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Trachelyopterus insignis
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Main page Trachelyopterus insignis is a species of catfish from the


Trachelyopterus insignis
Contents freshwater driftwood catfish family, Auchenipteridae. It is
Featured content commonly found in rivers of northern South America, where Conservation status
Current events it is called the chivo (lit. "goat"), the rengue, or the
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doncella (lit. "maiden").[1][2]
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Wikipedia store Contents Least Concern (IUCN 3.1)[1]

Interaction 1 Taxonomy and naming Scientific classification


2 Description
Help Kingdom: Animalia
About Wikipedia 3 Distribution and habitat
4 Behavior
Phylum: Chordata
Community portal
Recent changes 5 Relationship with humans Superclass: Osteichthyes
Contact page 6 See also Class: Actinopterygii
7 References
Tools Subclass: Neopterygii
8 External links
What links here Infraclass: Teleostei
Related changes Superorder: Ostariophysi
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Taxonomy and naming [edit] Order: Siluriformes
Special pages
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Permanent link The species was formally described in 1878 by the Family: Auchenipteridae
Page information Austrian zoologist Franz Steindachner from Colombia's Rio Subfamily: Auchenipterinae
Wikidata item Magdelena.[3] Steindachner originally placed T. insignis in
Cite this page Genus: Trachelyopterus
the genus Auchenipterus, another group of Driftwood
Species: T. insignis
Print/export catfishes, and it has also been moved into
Parauchenipterus, which is no longer considered valid.[1] Binomial name
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Download as PDF Trachelyopterus insignis
Printable version Description [edit] (Steindachner, 1878)

Languages This catfish is sexually dimorphic. At a young age the sexes


Catal differ mainly in coloration; males sre mottled, females are
Cebuano plain.[3] Once sexual maturity is reached, however, males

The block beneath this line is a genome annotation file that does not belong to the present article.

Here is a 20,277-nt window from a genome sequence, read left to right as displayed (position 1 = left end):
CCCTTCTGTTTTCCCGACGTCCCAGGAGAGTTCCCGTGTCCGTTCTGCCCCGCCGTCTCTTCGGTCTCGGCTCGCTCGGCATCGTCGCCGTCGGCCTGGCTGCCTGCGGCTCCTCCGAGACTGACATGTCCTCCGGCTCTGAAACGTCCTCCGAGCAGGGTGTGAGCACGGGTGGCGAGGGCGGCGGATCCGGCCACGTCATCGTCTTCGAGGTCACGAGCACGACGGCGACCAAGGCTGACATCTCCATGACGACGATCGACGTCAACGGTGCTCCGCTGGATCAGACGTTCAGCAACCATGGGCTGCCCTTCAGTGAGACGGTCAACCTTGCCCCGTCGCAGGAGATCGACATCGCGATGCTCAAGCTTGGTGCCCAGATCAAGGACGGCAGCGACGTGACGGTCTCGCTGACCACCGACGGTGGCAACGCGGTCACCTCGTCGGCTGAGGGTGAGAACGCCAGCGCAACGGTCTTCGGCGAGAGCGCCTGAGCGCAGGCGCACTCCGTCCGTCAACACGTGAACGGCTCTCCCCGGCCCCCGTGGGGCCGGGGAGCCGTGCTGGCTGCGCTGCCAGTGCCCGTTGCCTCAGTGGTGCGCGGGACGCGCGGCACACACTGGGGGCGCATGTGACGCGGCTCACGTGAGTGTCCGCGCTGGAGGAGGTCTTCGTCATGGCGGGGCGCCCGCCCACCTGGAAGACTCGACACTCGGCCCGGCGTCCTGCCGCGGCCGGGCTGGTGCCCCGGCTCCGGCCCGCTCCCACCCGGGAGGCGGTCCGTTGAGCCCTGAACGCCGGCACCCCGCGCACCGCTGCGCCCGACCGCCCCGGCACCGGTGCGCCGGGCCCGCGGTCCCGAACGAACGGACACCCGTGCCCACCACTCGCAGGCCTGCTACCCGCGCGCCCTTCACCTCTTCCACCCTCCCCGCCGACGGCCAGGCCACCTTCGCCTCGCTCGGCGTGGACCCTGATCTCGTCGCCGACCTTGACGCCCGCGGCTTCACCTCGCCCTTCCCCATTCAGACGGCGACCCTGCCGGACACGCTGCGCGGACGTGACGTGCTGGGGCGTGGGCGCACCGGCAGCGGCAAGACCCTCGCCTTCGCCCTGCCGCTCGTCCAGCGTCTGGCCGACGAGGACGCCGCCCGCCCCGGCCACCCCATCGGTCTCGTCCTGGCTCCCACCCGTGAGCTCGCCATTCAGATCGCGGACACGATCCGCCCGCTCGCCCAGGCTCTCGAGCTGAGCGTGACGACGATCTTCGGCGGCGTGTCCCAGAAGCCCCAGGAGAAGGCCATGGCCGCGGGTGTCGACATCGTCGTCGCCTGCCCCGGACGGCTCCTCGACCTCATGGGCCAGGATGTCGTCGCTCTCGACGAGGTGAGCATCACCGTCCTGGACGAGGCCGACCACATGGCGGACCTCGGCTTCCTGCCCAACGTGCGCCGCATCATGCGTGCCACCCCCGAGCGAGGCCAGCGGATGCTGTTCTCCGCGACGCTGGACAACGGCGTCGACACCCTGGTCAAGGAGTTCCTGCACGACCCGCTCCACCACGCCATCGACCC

Espaol grow a large dorsal spine.[3]
Nederlands
Svenska
Winaray Distribution and habitat [edit]

T. insignis is
Edit links
exclusively
freshwater and is
endemic to the
T. insignis is only found in the Rio
lower Rio
Magdalena watershead (outlined).
Magdalena river
The Rio Magalena near Girardot, Synonyms
basin of
Colombia.
Colombia.[1] It lives Parauchenipterus insignis
close to the bottom (Steindachner, 1878)

of whatever body of water it inhabits and prefers as pH Auchenipterus enae


range of 6.07.2 as well as water between 23 and 38 C (Steindachner, 1878)
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(73 and 100 F), temperatures common for waters at Auchenipterus insignis
tropical latitudes [3][4] It can be found in rivers of all sizes, (Steindachner, 1878)

as well as smaller creeks and floodplains.[1]

Behavior [edit]

Like many other members of the driftwood catfishes, T. insignis is nocturnal, hiding in logs during
the daytime, and venturing outside at night to feed.[3][5]

Relationship with humans [edit]

According to the IUCN, T. insignis is not currently threatened in any specific way, nor have any
actions been taken to ensure its survival.[1] Other studies have found it to have a low to moderate
risk of extinction.[6]

While not present in the freshwater aquarium trade, these fishes have been bred in captivity: with
a gravel substrate and floating watersprite plants.[3]

See also [edit]

Trachelyopterus lucenai

References [edit]

1. ^ a bc de f
Villa-Navarro, F. (2016). "Trachelyopterus insignis" . IUCN Red List of Threatened
Species. IUCN. 2016: e.T49830153A61473783. doi:10.2305/IUCN.UK.2016-
1.RLTS.T49830153A61473783.en . Retrieved 15 April 2017.

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2. ^ Ferraris, C.J. Jr., 2003. Auchenipteridae (Driftwood catfishes). p. 470-482. In R.E. Reis, S.O.
Kullander and C.J. Ferraris, Jr. (eds.) Checklist of the Freshwater Fishes of South and Central
America. Porto Alegre: EDIPUCRS, Brasil.
3. ^ a bc de f
Burgess, W. 1989. An Atlas of Freshwater and Marine Catfishes: a Preliminary Survey of
Siluriformes. T.F.H. Incorperated.
4. ^ Baensch, H.A. and R. Riehl, 1997. Aquarien Atlas, Band 5. Mergus Verlag, Melle, Germany. 1148
p.
5. ^ Rodriguez, Marco A.; Richardson, Susan E.; Lewis, Jr., William M. (1990). "Nocturnal Behavior
and Aspects of the Ecology of a Driftwood Catfish, Entomocorus gameroi (Auchenipteridae)".
Biotropica. 22 (4): 435438. doi:10.2307/2388565 .
6. ^ Cheung, W.W.L., T.J. Pitcher and D. Pauly, 2005. A fuzzy logic expert system to estimate
intrinsic extinction vulnerabilities of marine fishes to fishing. Biol. Conserv. 124:97111.

External links [edit]

Fishbase.org entry

Categories: IUCN Red List least concern species Siluriformes Fish of South America
Freshwater fish of Colombia Magdalena River Species described in 1878

This page w as last modified on 15 April 2017, at 00:33.

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